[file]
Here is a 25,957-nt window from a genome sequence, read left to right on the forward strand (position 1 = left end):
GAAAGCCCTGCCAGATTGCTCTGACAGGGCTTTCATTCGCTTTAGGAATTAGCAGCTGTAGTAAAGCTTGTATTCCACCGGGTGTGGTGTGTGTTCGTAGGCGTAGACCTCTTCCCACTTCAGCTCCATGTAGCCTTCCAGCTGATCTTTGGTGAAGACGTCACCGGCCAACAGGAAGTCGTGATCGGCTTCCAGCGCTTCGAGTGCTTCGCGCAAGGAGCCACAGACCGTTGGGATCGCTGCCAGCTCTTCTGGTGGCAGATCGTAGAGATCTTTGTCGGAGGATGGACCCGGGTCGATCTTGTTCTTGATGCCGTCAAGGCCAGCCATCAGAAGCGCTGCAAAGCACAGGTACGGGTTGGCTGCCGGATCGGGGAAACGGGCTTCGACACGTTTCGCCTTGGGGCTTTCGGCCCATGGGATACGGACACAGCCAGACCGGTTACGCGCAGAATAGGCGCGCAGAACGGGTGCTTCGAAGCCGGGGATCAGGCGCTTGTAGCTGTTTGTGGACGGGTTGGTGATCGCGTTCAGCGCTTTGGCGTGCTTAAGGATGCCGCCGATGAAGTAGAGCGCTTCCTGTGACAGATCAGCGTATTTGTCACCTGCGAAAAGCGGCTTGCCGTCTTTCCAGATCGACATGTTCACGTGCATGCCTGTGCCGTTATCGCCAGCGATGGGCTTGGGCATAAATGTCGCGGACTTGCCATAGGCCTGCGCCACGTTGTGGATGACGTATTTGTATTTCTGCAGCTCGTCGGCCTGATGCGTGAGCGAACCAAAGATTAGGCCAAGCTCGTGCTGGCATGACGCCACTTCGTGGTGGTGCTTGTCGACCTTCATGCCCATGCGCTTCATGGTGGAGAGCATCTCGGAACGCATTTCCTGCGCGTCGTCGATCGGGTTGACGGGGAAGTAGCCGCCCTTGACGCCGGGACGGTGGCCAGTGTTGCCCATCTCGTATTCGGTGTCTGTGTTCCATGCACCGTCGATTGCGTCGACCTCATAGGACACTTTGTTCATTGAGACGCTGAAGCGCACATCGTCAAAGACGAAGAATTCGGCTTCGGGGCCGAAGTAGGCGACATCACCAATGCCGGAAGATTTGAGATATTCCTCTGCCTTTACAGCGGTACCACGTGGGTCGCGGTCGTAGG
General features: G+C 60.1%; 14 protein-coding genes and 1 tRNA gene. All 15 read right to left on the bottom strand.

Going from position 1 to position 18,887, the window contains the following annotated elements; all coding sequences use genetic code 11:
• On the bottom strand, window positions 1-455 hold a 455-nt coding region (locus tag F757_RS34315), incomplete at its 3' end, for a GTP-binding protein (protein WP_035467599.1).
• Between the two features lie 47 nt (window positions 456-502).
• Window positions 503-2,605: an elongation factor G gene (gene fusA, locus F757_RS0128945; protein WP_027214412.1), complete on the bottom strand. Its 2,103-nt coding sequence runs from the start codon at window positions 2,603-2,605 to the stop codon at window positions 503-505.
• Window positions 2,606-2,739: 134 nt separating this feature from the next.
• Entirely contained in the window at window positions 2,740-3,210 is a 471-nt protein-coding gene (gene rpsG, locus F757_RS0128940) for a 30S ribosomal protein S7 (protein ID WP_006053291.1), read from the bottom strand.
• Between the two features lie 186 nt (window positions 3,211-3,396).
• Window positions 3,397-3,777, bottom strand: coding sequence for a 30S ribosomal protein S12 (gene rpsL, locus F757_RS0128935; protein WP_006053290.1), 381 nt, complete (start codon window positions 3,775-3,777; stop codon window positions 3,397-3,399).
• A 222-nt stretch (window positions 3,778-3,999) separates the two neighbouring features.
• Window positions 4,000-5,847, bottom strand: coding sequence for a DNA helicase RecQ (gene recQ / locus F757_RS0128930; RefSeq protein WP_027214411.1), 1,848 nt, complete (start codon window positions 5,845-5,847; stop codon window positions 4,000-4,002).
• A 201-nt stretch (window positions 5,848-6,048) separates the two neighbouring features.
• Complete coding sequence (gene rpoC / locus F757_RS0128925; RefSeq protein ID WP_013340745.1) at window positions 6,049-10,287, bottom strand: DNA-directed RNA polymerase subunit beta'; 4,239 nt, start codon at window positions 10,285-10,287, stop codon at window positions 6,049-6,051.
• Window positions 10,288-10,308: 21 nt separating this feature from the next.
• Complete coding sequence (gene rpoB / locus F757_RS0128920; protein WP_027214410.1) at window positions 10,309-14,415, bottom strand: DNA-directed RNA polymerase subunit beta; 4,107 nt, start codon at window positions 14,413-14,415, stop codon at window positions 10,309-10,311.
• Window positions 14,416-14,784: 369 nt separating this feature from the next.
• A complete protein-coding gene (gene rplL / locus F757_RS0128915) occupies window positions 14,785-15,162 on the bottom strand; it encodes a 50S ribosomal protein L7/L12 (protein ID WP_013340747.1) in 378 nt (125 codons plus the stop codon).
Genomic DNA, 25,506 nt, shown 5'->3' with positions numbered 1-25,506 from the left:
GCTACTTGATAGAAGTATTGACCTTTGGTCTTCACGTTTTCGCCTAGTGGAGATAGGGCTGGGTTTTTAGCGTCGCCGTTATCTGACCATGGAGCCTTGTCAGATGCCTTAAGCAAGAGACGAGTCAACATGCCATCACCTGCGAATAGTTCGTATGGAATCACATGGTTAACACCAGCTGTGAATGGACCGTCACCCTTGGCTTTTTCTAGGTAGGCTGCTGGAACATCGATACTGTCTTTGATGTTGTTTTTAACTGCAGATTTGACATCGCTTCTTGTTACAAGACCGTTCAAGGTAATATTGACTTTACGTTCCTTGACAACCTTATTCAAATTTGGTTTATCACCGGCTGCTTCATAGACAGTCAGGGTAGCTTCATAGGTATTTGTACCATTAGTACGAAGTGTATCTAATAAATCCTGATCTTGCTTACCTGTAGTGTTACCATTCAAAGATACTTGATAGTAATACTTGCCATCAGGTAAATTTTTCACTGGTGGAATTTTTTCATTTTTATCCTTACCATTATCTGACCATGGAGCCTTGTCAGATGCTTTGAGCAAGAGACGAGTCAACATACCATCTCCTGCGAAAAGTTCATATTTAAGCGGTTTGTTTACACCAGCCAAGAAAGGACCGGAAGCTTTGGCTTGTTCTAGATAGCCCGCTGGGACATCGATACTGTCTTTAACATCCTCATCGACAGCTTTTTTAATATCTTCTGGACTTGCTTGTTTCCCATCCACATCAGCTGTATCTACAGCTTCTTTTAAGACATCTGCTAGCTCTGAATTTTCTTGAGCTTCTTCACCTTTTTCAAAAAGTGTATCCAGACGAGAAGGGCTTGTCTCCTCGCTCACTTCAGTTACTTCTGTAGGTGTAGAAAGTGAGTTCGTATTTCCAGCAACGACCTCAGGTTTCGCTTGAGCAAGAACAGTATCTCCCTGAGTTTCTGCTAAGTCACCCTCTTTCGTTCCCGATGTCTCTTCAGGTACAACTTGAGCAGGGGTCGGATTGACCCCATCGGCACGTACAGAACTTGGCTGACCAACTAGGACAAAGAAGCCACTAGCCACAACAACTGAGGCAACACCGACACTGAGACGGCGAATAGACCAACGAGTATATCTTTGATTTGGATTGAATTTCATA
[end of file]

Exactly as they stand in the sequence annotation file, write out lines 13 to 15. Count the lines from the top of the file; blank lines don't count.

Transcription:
• Window positions 4,000-5,847, bottom strand: coding sequence for a DNA helicase RecQ (gene recQ / locus F757_RS0128930; RefSeq protein WP_027214411.1), 1,848 nt, complete (start codon window positions 5,845-5,847; stop codon window positions 4,000-4,002).
• A 201-nt stretch (window positions 5,848-6,048) separates the two neighbouring features.
• Complete coding sequence (gene rpoC / locus F757_RS0128925; RefSeq protein ID WP_013340745.1) at window positions 6,049-10,287, bottom strand: DNA-directed RNA polymerase subunit beta'; 4,239 nt, start codon at window positions 10,285-10,287, stop codon at window positions 6,049-6,051.